Thursday, March 14, 2013

Ancient Symbolism of the Virgin Mary

Ancient Symbolism of the Virgin Mary




     From the time when the two religious elements began to separate in the minds of the people, the prophets, seers, and priestesses of the old religion, those who continued to worship the Virgin and Child, had prophesied that a mortal woman, a virgin, would, independently of the male principle, bring forth a child, the fulfilment of which prophecy would vindicate the ancient faith and forever settle the dispute relative to the superiority of the female in the office of reproduction. Thus would the woman “bruise the serpent’s head.” In process of time not only Yonigas, but Lingajas as well, came to accept the doctrine of the incarnation of the sun in the bodies of earthly virgins. By Lingaites, however, it was the seed of the woman and not the woman herself who was to conquer evil. Finally, with the increasing importance of the male in human society, it is observed that a reconciliation has been effected between the female worshippers and those of the male. Athene herself has acquiesced in the doctrine of male superiority.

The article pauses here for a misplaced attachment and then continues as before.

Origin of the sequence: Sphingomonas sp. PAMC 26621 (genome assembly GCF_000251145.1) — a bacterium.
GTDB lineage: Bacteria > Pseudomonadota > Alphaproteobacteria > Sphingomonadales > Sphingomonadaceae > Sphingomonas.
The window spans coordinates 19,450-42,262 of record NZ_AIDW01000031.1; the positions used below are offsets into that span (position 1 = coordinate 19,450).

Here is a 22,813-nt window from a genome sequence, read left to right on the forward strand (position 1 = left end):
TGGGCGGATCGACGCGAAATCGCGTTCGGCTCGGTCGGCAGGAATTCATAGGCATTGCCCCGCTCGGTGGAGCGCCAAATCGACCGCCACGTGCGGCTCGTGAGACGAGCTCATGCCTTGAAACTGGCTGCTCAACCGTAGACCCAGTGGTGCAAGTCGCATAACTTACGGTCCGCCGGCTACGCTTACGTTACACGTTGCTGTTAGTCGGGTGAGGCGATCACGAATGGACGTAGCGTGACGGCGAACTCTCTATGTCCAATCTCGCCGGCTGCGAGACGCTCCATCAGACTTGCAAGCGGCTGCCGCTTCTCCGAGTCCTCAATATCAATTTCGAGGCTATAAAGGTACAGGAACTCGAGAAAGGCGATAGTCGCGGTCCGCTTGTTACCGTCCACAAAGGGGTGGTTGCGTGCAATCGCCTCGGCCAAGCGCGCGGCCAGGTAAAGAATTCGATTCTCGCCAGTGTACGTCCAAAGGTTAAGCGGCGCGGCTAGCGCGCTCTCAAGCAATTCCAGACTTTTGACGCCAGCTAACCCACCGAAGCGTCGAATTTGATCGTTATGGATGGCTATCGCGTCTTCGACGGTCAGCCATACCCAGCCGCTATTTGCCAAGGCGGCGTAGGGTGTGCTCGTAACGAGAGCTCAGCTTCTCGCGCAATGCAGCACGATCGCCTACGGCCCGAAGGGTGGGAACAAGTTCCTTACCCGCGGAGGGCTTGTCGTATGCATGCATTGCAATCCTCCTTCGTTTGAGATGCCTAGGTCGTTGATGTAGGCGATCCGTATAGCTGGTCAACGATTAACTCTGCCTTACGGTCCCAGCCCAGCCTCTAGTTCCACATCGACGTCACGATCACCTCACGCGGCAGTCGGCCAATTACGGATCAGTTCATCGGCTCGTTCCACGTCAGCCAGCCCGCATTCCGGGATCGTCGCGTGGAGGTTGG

Thalat, the great Chaldean Deity, who presided over Chaos prior to the existence of organized matter, is finally transformed into a male God. The Hindoo Vishnu, who as she slept on the bottom of the sea brought forth all creation, has changed her sex. Brahm, the Creator, is male, and appears as a triplicated Deity in the form of three sons within whom is contained the essence of a Great Father, the female creative principle being closely veiled.
Hence we see that the God of the ancients, the universal dual force which resides in the sun and which creates all things, is no longer worshipped under the figure of a mother and her child. Although the female principle is still a necessary factor in the creative processes, and although it is capable of producing gods, the mother element possesses none of the essentials which constitute a Deity. In other words, woman is not a Creator. From the father is derived the soul of the child, while from the mother, or from matter, the body is formed. Hence the prevalence at a certain stage of human history of divine fathers and earthly mothers; for instance, Alexander of Macedon, Julius Caesar, and later the mythical Christ who superseded Jesus, the Judean philosopher and teacher of mankind.